‘It’s got grit, it’s got life’: Kensington Market land trust steps up to rescue affordable housing in the heart of the market

·3 min read

For roughly five years, Eric Jensen has lived in a tiny, 250-square-foot apartment above a variety store and a Rastafarian sanctuary in Toronto’s Kensington Market. Each month, the bartender — and until recently, construction worker — pays a modest $770 in rent.

But for years, Jensen has felt the squeeze of costs around him rising. Neighbours started being pushed out of their homes, and struggled to find affordable alternatives. New owners bought his building and started talking about renovations that would displace residents. Then this year, the 13-residential unit building was listed for sale again, leaving him and his neighbours on unsteady footing.

But a recent twist of events may spell out good news for the building’s residents.

A non-profit land trust signed a conditional deal to buy the building, aiming to close by mid-May. Next week city council will consider a motion that — if greenlit — would give the trust $3 million to buy, renovate and operate the building at 54-56 Kensington Ave. as affordable housing for at least 99 years.

“It provides us a real security for the future,” said Jensen, who said he has less options for income now that he’s in his 50s. On the broader scale, he sees preserving the market’s affordability for gig workers like him and other lower-income renters as a way to help safeguard its character.

“We have the traditional vision of diversity down here — it’s not racially or ethnically homogenized, but also because we have a really good income range,” he said; some residents lived comfortably, while others with more “bohemian” lifestyles lived closer to their means.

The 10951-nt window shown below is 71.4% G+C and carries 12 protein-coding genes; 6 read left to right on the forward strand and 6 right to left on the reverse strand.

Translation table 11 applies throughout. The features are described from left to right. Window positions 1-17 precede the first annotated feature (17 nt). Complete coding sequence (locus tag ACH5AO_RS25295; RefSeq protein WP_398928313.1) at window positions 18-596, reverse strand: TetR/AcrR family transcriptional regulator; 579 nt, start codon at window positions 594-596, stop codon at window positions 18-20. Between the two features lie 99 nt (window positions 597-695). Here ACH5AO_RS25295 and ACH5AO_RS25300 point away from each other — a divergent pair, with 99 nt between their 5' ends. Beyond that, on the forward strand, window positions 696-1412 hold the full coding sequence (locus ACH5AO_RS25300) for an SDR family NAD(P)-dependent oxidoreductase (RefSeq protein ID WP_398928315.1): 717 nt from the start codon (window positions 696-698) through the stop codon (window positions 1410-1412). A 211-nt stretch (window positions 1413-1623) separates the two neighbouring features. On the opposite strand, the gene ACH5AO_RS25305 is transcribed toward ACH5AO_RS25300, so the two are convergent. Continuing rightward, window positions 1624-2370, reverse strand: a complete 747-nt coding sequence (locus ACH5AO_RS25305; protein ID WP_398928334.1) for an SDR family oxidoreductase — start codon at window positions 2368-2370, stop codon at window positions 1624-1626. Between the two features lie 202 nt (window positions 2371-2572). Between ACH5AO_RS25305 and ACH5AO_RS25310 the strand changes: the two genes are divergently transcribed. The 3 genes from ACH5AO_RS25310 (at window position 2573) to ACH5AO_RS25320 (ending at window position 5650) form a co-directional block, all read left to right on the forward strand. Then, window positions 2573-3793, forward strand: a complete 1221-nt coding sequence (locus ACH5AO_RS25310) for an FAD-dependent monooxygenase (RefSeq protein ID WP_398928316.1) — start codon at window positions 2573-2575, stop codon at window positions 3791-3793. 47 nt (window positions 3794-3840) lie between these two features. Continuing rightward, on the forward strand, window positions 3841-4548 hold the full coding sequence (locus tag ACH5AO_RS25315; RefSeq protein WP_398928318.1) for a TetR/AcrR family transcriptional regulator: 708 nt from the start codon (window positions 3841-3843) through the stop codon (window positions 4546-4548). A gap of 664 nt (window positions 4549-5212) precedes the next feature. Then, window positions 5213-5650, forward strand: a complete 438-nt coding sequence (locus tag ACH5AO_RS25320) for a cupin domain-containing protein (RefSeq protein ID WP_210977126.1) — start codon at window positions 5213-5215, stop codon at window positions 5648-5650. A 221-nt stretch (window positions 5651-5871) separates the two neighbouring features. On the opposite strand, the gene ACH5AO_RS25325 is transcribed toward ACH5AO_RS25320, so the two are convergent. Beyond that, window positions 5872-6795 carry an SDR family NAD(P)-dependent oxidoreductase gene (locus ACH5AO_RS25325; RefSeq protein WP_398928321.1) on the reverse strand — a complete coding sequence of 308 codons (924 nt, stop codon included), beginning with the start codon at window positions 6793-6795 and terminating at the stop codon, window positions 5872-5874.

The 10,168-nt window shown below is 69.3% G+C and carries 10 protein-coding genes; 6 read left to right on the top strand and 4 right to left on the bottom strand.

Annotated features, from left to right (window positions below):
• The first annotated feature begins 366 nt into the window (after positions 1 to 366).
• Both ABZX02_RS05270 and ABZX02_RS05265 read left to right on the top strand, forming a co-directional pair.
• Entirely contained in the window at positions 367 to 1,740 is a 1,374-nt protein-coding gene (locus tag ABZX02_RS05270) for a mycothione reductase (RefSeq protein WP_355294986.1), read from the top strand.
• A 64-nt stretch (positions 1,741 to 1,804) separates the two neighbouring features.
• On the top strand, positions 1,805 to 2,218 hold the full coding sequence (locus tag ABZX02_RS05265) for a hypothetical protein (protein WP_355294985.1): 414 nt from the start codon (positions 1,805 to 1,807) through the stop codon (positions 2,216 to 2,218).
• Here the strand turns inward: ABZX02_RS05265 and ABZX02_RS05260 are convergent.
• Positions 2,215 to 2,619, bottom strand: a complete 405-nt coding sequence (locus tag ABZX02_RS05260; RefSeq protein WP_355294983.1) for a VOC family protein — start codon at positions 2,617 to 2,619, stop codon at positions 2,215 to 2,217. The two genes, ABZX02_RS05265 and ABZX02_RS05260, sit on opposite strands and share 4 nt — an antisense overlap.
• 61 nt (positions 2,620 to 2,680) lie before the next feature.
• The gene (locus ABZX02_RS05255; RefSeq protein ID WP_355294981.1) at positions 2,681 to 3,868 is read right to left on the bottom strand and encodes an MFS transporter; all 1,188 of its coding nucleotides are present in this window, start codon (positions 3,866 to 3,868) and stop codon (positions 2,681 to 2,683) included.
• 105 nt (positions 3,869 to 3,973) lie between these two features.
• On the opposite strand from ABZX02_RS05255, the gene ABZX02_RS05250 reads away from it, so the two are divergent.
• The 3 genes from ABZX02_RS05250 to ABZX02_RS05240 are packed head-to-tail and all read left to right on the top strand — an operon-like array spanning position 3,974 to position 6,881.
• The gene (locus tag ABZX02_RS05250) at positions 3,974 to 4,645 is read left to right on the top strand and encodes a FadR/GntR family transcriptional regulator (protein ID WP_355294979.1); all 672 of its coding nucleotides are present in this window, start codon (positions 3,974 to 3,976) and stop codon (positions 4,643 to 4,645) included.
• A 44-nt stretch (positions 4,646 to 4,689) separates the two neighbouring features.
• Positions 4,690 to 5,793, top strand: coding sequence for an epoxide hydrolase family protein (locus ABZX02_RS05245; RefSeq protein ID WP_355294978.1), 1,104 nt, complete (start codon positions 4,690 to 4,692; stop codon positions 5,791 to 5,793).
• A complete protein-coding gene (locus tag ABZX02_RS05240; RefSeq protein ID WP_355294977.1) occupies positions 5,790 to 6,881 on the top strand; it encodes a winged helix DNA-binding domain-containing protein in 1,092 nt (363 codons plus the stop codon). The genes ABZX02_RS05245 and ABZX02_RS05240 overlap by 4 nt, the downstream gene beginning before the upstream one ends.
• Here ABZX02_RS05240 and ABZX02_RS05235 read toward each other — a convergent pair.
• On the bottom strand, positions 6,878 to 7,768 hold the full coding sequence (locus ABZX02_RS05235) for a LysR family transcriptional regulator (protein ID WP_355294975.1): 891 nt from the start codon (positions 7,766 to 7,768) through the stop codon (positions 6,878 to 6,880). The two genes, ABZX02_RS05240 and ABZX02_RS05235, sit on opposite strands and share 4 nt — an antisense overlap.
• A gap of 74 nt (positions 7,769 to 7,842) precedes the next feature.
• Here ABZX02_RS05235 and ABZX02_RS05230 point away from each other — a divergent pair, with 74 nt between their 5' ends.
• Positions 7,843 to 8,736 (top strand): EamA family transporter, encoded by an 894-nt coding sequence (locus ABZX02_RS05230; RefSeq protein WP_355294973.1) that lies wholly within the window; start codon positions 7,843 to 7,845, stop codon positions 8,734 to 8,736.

Coun. Mike Layton, who is moving the motion at council, said Kensington Market had long been a landing spot for new immigrants. With the rapid change in the city, some feared that residents and businesses would be pushed out, he said — rendering the neighbourhood “unrecognizable.”

The funds he’s proposing would come from Section 37 deals, which are trade-offs between the city and developers that set aside money for community projects, like affordable housing in a specific area, in exchange for the right to break zoning rules like height limits.

The building would be the first acquisition for the Kensington Market Community Land Trust, said its co-chair Dominique Russell. The trust was inspired by efforts from a similar charity in Parkdale.

Tenants in the building’s older units are paying around $700 or $800 a month, Russell said, versus $1,300 to $1,500 in newer ones. A single tenant of roughly 45 years pays $455. (One of the 13 units doesn’t currently conform with residential rules, which they’re hoping to rectify.)

Right now, Russell says the land trust’s plans bank on the funding coming from the city. If it didn’t come through, she said they’d have to figure out their next steps.

The purchase is about giving those residents stability, Russell added — but also preserving what she described as the building’s “iconic” flavour, from apartments topping a host of local businesses to a mural splashed across the side and “punks” regularly gathering on its stoop.

“It’s not beautiful. It’s got grit, it’s got life, and a strong sense of community,” Russell said of the market area. “That’s what we have come together, as a community, to preserve.”

Victoria Gibson, Local Journalism Initiative Reporter, Toronto Star